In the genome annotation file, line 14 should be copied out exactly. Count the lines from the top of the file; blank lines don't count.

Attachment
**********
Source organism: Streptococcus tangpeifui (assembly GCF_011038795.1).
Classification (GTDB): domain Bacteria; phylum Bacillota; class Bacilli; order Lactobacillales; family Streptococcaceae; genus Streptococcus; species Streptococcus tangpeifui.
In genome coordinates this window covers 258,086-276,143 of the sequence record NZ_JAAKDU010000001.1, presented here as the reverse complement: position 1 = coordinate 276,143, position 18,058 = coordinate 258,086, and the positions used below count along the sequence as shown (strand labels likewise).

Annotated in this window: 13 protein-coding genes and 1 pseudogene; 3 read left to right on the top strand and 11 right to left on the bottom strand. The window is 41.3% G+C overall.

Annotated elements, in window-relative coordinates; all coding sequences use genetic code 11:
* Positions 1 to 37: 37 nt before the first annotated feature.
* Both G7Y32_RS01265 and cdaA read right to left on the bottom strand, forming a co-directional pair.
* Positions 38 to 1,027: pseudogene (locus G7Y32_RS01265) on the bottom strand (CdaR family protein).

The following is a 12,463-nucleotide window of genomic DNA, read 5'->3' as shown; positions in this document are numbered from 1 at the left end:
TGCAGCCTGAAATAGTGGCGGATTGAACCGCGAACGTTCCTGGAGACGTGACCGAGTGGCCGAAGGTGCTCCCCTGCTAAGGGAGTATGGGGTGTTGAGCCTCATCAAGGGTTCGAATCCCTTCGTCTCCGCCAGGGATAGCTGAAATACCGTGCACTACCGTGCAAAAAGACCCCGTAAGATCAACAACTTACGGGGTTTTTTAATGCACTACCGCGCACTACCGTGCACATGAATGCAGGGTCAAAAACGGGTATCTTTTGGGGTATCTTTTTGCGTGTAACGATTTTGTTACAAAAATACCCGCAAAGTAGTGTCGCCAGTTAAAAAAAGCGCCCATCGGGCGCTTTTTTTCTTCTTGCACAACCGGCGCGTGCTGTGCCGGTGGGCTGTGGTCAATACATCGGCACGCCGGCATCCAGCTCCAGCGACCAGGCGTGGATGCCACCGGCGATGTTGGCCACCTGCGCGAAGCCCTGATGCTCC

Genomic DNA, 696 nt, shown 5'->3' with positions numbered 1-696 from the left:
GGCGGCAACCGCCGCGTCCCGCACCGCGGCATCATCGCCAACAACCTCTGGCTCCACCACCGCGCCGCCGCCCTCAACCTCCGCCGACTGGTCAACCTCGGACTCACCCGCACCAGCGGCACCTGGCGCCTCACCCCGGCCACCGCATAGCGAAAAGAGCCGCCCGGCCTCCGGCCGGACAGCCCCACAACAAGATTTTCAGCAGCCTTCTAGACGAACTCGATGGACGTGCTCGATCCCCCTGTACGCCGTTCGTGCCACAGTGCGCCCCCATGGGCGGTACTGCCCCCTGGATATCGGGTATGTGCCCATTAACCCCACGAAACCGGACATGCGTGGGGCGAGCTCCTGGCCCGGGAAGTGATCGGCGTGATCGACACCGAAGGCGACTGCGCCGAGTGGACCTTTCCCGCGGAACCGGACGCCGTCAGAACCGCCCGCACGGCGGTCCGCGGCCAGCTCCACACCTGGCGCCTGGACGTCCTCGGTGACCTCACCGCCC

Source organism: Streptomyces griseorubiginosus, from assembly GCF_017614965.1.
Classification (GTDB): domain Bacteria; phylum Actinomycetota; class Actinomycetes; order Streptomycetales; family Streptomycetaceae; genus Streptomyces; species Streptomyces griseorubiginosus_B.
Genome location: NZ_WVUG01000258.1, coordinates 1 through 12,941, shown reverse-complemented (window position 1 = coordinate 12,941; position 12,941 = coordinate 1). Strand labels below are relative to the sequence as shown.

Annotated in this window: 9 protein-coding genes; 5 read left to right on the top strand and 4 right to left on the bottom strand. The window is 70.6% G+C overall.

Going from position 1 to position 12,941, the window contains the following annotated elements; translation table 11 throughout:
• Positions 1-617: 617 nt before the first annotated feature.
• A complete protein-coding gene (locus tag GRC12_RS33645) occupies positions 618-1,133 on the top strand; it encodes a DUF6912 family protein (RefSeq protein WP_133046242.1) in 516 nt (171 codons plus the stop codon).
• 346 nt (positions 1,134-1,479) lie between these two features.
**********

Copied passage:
Classification (GTDB): domain Bacteria; phylum Actinomycetota; class Actinomycetes; order Streptomycetales; family Streptomycetaceae; genus Streptomyces; species Streptomyces griseorubiginosus_B.